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Don’t take yourself seriously!

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by on
in Career Management,Workplace Communication

Are you trapped in the illusion that in order to achieve success you must take yourself seriously? Tactfully speaking, that’s just not the case. Sure, there are situations in the workplace that call for the utmost seriousness and necessary consequences, but let’s get real and nip this in the bud. The road to excellence isn’t draped in self-guilt or loathing over the daily shoulda, coulda, woulda.

Dwelling on past mistakes, minor hiccups and taking yourself too seriously only drains your energy and takes up space in your noggin that could be used for storing juicier, forward directed progress and great ideas.

For example, you call a client by the wrong name or accidentally hit “reply all” and send out an internal email into the external world. Oops! In those moments, take responsibility, correct the error and let it go! Quit reliving the error and beating yourself up; stop taking yourself seriously and get back in the game.

Perhaps you’re sitting around the boardroom table with a fresh, creative idea just waiting to surface, but you silence yourself for fear of rejection or an unwelcomed, embarrassing eye roll. Get over yourself and speak up!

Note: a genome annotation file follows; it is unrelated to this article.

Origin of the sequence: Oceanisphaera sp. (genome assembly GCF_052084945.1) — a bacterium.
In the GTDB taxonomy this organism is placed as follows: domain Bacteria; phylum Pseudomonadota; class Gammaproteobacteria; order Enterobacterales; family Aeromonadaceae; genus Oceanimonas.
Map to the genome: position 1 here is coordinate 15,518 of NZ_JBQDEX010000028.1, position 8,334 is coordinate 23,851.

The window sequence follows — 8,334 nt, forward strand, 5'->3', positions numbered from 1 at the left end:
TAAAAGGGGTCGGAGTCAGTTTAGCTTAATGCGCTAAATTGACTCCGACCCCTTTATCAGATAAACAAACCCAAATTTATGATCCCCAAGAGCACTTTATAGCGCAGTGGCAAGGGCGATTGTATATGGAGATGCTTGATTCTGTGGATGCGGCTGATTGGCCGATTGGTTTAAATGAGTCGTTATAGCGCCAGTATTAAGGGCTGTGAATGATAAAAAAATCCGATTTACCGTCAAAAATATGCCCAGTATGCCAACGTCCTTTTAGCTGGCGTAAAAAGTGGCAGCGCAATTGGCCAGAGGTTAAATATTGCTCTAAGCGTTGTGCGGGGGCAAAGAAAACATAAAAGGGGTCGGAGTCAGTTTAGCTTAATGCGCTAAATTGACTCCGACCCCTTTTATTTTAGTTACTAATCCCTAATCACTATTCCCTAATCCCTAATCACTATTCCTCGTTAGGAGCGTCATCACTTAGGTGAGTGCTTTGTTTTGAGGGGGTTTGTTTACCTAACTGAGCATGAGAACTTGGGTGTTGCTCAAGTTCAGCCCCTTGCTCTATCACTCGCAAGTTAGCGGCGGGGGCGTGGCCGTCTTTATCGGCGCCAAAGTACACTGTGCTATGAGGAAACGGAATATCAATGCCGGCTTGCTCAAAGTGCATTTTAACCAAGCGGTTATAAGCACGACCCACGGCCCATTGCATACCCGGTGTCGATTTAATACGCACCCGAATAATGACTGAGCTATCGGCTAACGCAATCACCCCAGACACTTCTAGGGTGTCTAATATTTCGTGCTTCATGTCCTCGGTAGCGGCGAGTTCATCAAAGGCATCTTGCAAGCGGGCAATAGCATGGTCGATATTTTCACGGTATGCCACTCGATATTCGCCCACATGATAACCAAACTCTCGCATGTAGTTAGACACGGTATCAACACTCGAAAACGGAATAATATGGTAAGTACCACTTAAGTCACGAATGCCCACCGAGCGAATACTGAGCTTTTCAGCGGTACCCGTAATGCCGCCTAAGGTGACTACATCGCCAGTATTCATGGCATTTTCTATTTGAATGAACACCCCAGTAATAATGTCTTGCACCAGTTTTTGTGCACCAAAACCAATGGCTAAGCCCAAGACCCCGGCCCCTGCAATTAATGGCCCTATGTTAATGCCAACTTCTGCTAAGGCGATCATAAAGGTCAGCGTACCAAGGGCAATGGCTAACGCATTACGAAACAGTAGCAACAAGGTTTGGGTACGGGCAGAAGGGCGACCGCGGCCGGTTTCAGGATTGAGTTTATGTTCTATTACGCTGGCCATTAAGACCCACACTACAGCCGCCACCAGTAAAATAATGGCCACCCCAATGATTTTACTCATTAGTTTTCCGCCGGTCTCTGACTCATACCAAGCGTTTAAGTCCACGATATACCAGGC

Simply speaking:

  1. Let go of worst-case sce­narios, assumptions and errors that won’t affect tomorrow’s outcomes.
  2. Commit to various steps going forward. Don’t hold yourself back!
  3. Get over it. Let it go. You might surprise yourself if you relax and put things in perspective.

Too many of us waste endless minutes rehashing, reliving or refocusing on our errors.  It’s unproductive if we’ve already taken action to make things right.

Here’s some food for thought (that won’t even tip the scale!):

  • Recognize you’re a human being and it often takes doing something wrong, first, to get it right.
  • The only moment you have control over is the present. Be in it, come back to reality and take action on an assignment that challenges you or makes you feel competent.
  • Relax and allow yourself to grow one uncomfortable situation under your belt at a time.

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